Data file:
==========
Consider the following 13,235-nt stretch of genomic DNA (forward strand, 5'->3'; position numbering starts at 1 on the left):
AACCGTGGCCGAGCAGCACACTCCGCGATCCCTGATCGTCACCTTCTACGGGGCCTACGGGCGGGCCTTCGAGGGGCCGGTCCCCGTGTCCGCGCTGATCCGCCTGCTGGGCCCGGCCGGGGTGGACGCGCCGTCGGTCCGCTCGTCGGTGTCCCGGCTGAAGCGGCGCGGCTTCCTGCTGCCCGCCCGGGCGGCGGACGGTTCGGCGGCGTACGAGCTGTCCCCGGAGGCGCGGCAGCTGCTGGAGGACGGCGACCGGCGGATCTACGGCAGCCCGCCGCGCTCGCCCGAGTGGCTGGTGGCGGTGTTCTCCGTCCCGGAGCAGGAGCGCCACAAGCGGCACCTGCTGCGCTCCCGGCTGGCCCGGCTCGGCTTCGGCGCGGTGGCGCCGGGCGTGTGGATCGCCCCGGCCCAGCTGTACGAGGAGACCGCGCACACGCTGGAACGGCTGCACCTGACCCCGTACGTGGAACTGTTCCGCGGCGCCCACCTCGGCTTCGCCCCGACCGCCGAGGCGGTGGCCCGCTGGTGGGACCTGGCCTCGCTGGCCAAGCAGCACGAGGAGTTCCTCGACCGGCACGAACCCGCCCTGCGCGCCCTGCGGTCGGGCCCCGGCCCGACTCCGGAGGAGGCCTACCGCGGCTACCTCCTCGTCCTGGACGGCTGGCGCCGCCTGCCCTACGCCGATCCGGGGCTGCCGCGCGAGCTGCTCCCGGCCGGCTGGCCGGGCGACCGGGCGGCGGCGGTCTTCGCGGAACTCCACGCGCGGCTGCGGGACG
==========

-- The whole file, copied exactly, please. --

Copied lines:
Consider the following 13,235-nt stretch of genomic DNA (forward strand, 5'->3'; position numbering starts at 1 on the left):
AACCGTGGCCGAGCAGCACACTCCGCGATCCCTGATCGTCACCTTCTACGGGGCCTACGGGCGGGCCTTCGAGGGGCCGGTCCCCGTGTCCGCGCTGATCCGCCTGCTGGGCCCGGCCGGGGTGGACGCGCCGTCGGTCCGCTCGTCGGTGTCCCGGCTGAAGCGGCGCGGCTTCCTGCTGCCCGCCCGGGCGGCGGACGGTTCGGCGGCGTACGAGCTGTCCCCGGAGGCGCGGCAGCTGCTGGAGGACGGCGACCGGCGGATCTACGGCAGCCCGCCGCGCTCGCCCGAGTGGCTGGTGGCGGTGTTCTCCGTCCCGGAGCAGGAGCGCCACAAGCGGCACCTGCTGCGCTCCCGGCTGGCCCGGCTCGGCTTCGGCGCGGTGGCGCCGGGCGTGTGGATCGCCCCGGCCCAGCTGTACGAGGAGACCGCGCACACGCTGGAACGGCTGCACCTGACCCCGTACGTGGAACTGTTCCGCGGCGCCCACCTCGGCTTCGCCCCGACCGCCGAGGCGGTGGCCCGCTGGTGGGACCTGGCCTCGCTGGCCAAGCAGCACGAGGAGTTCCTCGACCGGCACGAACCCGCCCTGCGCGCCCTGCGGTCGGGCCCCGGCCCGACTCCGGAGGAGGCCTACCGCGGCTACCTCCTCGTCCTGGACGGCTGGCGCCGCCTGCCCTACGCCGATCCGGGGCTGCCGCGCGAGCTGCTCCCGGCCGGCTGGCCGGGCGACCGGGCGGCGGCGGTCTTCGCGGAACTCCACGCGCGGCTGCGGGACG